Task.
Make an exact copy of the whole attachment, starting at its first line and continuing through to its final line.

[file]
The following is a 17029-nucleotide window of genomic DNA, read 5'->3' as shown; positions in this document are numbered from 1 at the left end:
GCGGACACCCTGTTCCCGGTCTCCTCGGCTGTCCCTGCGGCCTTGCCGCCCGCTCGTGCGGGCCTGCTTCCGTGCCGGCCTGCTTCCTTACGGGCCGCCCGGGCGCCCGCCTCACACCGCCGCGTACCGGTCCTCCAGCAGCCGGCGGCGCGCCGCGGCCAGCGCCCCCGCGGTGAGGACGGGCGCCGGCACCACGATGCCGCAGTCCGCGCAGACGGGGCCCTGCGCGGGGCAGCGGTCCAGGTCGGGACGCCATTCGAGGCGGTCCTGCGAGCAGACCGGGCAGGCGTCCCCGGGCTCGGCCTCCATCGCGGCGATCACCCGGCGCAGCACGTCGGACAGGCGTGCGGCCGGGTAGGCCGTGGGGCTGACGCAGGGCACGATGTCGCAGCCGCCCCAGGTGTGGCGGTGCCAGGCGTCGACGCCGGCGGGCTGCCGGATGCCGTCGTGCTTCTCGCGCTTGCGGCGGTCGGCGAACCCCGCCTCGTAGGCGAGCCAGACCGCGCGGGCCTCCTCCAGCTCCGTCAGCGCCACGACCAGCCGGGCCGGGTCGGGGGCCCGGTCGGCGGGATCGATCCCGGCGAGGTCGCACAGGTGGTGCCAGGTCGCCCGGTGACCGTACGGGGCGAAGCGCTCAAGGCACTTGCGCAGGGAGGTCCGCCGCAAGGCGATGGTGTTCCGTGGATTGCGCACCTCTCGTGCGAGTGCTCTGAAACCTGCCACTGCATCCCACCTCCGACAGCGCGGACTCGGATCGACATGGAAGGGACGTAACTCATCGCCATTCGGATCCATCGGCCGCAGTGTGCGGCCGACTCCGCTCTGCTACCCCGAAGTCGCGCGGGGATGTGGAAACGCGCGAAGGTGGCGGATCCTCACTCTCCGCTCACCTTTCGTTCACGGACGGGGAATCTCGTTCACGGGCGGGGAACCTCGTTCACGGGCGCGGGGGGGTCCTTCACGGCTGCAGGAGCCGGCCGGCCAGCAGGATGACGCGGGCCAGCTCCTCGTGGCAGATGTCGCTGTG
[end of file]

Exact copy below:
The following is a 17029-nucleotide window of genomic DNA, read 5'->3' as shown; positions in this document are numbered from 1 at the left end:
GCGGACACCCTGTTCCCGGTCTCCTCGGCTGTCCCTGCGGCCTTGCCGCCCGCTCGTGCGGGCCTGCTTCCGTGCCGGCCTGCTTCCTTACGGGCCGCCCGGGCGCCCGCCTCACACCGCCGCGTACCGGTCCTCCAGCAGCCGGCGGCGCGCCGCGGCCAGCGCCCCCGCGGTGAGGACGGGCGCCGGCACCACGATGCCGCAGTCCGCGCAGACGGGGCCCTGCGCGGGGCAGCGGTCCAGGTCGGGACGCCATTCGAGGCGGTCCTGCGAGCAGACCGGGCAGGCGTCCCCGGGCTCGGCCTCCATCGCGGCGATCACCCGGCGCAGCACGTCGGACAGGCGTGCGGCCGGGTAGGCCGTGGGGCTGACGCAGGGCACGATGTCGCAGCCGCCCCAGGTGTGGCGGTGCCAGGCGTCGACGCCGGCGGGCTGCCGGATGCCGTCGTGCTTCTCGCGCTTGCGGCGGTCGGCGAACCCCGCCTCGTAGGCGAGCCAGACCGCGCGGGCCTCCTCCAGCTCCGTCAGCGCCACGACCAGCCGGGCCGGGTCGGGGGCCCGGTCGGCGGGATCGATCCCGGCGAGGTCGCACAGGTGGTGCCAGGTCGCCCGGTGACCGTACGGGGCGAAGCGCTCAAGGCACTTGCGCAGGGAGGTCCGCCGCAAGGCGATGGTGTTCCGTGGATTGCGCACCTCTCGTGCGAGTGCTCTGAAACCTGCCACTGCATCCCACCTCCGACAGCGCGGACTCGGATCGACATGGAAGGGACGTAACTCATCGCCATTCGGATCCATCGGCCGCAGTGTGCGGCCGACTCCGCTCTGCTACCCCGAAGTCGCGCGGGGATGTGGAAACGCGCGAAGGTGGCGGATCCTCACTCTCCGCTCACCTTTCGTTCACGGACGGGGAATCTCGTTCACGGGCGGGGAACCTCGTTCACGGGCGCGGGGGGGTCCTTCACGGCTGCAGGAGCCGGCCGGCCAGCAGGATGACGCGGGCCAGCTCCTCGTGGCAGATGTCGCTGTG